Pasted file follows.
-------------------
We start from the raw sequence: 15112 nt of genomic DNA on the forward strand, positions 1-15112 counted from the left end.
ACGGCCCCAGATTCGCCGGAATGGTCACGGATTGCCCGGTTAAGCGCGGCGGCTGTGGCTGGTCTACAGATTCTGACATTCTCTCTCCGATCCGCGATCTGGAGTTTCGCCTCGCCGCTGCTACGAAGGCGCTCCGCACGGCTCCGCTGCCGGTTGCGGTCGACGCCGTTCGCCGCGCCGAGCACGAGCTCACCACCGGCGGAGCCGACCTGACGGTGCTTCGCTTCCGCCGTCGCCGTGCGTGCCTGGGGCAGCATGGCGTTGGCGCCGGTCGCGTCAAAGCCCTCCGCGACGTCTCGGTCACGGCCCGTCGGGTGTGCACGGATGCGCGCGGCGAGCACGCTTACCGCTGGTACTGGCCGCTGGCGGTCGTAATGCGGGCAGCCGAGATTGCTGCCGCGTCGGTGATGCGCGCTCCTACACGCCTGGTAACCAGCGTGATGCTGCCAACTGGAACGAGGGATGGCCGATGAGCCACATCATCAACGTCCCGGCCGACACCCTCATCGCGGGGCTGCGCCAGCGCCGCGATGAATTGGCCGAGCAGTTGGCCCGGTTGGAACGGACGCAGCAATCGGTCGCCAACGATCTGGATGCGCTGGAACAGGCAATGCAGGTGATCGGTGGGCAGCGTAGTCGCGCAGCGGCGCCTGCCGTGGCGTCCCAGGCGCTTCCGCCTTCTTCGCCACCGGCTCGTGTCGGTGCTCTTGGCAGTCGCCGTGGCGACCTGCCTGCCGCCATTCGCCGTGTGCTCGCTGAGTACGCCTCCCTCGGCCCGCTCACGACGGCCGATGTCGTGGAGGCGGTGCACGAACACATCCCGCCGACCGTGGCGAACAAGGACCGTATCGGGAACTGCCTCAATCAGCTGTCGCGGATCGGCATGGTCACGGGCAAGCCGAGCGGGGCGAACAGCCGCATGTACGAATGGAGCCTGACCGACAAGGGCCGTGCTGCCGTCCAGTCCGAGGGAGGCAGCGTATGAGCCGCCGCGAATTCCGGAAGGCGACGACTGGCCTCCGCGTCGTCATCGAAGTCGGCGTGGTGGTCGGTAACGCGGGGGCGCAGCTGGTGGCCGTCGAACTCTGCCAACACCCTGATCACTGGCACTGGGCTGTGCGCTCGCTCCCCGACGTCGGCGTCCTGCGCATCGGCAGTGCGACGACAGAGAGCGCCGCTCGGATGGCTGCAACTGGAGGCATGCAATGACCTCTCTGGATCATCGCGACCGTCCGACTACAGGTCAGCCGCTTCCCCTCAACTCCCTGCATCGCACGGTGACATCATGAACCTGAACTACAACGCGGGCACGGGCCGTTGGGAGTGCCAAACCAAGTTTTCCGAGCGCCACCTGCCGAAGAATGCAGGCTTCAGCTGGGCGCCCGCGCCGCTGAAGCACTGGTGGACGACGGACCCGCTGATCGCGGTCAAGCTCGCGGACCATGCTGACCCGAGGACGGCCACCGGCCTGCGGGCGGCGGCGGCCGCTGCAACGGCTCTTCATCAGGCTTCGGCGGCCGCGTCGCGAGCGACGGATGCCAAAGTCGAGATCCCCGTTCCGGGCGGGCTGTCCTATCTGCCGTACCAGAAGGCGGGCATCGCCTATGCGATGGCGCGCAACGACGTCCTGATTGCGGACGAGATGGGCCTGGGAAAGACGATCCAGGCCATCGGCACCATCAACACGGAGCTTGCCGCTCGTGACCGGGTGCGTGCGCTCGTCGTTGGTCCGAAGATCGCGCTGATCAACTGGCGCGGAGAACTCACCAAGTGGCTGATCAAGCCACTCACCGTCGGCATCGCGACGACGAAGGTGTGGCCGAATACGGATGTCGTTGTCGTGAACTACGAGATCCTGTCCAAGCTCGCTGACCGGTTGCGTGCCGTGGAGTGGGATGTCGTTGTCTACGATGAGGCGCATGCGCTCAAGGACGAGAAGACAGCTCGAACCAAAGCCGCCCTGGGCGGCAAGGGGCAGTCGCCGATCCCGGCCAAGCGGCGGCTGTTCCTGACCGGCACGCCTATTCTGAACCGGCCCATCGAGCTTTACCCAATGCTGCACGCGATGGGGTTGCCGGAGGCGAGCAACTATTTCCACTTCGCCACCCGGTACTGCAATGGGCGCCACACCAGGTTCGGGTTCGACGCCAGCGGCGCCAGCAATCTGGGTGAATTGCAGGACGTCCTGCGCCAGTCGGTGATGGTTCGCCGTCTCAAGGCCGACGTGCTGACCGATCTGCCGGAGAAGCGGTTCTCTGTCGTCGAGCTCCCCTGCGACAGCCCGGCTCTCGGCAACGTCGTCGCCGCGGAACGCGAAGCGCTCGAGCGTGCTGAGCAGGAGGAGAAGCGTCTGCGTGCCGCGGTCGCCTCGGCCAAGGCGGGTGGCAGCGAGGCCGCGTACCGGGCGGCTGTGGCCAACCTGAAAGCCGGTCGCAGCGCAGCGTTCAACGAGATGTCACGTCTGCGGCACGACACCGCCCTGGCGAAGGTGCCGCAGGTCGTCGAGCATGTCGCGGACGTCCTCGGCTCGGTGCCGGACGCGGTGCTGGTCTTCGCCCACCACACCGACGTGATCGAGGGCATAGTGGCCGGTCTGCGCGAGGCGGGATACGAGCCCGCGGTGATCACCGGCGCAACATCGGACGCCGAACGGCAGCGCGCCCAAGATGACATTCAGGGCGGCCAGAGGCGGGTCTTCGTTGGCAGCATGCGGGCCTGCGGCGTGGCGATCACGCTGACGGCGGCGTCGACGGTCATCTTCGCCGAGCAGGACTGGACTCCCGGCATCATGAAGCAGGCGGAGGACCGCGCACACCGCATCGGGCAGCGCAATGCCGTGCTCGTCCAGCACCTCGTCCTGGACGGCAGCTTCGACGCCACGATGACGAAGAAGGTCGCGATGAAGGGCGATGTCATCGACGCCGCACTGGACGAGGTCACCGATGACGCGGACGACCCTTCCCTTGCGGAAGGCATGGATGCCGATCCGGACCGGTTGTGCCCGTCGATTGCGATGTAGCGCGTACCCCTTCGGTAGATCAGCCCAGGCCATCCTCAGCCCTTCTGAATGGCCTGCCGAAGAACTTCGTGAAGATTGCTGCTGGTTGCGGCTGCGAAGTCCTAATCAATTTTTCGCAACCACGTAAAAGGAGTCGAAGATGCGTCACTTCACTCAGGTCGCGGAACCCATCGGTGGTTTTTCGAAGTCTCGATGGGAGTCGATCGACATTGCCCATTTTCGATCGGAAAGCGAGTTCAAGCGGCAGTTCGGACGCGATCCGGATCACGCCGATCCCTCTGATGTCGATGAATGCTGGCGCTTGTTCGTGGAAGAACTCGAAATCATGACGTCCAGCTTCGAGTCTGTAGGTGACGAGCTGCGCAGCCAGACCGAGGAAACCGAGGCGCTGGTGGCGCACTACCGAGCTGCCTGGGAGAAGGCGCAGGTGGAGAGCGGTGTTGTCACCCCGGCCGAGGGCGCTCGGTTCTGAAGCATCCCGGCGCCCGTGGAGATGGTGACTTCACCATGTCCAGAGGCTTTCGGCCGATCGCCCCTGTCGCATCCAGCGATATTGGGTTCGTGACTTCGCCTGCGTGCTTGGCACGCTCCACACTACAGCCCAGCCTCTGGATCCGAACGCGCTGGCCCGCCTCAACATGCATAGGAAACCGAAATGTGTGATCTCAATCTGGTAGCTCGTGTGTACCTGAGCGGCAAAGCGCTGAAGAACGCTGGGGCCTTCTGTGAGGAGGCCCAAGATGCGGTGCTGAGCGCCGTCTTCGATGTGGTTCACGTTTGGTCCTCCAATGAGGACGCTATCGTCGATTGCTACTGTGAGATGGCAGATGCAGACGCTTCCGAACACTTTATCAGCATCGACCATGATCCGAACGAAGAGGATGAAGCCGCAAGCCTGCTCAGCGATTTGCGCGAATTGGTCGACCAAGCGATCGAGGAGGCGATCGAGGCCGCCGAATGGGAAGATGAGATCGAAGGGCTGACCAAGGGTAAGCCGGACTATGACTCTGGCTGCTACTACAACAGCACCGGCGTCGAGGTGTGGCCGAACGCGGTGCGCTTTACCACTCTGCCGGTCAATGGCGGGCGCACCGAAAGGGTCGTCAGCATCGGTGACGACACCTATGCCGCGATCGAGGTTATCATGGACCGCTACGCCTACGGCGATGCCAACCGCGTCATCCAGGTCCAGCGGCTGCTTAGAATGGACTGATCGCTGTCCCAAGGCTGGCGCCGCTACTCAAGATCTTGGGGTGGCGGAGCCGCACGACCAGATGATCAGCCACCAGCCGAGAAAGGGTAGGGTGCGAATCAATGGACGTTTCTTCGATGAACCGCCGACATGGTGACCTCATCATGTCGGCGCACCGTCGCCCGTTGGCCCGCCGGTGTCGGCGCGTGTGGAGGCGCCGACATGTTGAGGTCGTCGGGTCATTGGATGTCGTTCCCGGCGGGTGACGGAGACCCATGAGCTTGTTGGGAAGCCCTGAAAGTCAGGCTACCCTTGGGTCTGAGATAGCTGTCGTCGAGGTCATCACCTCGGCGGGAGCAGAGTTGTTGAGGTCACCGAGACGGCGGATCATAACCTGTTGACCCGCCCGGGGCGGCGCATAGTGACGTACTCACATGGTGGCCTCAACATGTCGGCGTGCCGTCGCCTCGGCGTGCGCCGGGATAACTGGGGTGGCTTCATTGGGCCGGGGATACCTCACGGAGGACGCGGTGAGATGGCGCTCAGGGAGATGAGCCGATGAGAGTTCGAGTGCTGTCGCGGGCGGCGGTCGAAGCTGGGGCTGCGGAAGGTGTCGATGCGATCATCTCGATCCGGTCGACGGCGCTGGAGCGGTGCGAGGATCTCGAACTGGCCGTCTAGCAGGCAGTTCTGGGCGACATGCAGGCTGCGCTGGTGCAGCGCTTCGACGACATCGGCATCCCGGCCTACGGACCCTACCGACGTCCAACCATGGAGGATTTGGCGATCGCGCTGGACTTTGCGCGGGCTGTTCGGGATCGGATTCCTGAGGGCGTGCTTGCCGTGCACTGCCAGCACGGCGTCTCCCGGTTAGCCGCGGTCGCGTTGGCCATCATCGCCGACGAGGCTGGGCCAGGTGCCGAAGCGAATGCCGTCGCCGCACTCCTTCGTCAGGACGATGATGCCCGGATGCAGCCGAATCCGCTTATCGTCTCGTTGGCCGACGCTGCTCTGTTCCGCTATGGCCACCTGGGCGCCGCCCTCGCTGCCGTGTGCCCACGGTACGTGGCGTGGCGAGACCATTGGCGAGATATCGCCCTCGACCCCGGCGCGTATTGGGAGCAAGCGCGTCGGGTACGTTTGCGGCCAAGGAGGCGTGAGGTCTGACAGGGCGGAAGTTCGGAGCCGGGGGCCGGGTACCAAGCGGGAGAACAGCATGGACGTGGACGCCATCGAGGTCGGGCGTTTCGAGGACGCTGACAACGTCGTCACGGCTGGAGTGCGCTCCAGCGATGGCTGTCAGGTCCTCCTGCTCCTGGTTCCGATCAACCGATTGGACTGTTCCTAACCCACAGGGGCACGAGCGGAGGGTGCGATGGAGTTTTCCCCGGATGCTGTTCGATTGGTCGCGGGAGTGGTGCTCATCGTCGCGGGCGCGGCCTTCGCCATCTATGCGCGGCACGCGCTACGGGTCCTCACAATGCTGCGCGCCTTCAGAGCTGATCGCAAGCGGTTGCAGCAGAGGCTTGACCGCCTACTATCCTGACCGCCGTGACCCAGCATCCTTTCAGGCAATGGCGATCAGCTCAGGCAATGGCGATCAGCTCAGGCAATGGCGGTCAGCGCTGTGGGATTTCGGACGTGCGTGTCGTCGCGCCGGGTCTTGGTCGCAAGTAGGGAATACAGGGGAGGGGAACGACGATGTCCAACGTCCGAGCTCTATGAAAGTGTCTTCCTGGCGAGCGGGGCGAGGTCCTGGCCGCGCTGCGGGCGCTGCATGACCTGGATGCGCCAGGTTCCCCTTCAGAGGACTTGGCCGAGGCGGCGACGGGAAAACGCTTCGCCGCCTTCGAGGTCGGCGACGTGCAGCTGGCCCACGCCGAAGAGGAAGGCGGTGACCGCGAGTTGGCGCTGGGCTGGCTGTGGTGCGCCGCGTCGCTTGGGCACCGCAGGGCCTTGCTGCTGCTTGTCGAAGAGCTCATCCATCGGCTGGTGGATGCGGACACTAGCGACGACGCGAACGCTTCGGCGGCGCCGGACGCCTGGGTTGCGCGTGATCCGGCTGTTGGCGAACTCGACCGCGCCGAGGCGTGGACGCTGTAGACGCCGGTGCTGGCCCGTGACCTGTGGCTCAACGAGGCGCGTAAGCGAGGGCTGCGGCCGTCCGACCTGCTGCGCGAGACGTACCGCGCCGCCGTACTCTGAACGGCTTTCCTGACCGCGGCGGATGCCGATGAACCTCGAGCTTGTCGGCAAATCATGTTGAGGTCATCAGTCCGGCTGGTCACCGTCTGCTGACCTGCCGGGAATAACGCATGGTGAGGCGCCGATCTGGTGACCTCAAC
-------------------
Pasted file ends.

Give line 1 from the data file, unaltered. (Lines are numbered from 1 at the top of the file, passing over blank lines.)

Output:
We start from the raw sequence: 15112 nt of genomic DNA on the forward strand, positions 1-15112 counted from the left end.